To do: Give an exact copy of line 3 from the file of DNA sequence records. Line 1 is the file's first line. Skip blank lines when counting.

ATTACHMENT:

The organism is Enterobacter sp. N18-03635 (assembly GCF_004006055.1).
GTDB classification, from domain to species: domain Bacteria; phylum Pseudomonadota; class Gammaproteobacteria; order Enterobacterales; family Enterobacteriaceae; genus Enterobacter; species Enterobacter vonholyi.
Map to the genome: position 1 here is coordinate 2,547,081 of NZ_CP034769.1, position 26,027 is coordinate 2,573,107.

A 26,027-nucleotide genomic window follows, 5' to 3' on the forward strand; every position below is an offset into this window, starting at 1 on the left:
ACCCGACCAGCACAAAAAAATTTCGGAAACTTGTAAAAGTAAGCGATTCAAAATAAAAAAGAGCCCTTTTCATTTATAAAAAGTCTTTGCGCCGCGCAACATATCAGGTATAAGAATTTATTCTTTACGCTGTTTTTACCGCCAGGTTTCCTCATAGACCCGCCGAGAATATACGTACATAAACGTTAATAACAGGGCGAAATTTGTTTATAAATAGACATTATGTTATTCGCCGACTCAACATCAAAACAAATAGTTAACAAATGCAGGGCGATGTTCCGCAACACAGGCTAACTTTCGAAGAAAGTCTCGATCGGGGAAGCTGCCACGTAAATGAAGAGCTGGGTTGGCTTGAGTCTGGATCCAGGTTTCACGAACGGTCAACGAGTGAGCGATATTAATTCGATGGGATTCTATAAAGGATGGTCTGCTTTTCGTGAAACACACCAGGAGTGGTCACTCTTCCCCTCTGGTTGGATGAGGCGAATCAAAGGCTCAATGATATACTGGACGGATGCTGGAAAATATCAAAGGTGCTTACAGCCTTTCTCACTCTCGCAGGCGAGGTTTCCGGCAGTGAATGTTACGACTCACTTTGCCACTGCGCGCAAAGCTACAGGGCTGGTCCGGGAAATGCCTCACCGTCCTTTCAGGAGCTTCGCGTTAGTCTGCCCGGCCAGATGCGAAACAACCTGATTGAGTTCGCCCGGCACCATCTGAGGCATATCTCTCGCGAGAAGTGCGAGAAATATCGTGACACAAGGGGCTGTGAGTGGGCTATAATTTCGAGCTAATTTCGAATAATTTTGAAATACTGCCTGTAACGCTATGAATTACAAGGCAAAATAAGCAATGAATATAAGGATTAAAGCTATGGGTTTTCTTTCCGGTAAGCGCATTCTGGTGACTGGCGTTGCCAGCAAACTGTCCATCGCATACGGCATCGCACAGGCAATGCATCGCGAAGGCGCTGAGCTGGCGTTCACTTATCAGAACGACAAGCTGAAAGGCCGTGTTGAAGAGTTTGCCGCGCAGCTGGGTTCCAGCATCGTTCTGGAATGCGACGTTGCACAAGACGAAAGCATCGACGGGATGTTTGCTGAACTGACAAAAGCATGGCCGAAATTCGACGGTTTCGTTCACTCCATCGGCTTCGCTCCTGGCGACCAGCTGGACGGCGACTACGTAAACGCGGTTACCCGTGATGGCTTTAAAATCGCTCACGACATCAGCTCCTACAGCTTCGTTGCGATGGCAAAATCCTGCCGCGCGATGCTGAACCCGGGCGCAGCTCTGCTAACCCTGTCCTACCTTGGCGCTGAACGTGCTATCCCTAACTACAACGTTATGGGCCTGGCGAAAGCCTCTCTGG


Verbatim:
Map to the genome: position 1 here is coordinate 2,547,081 of NZ_CP034769.1, position 26,027 is coordinate 2,573,107.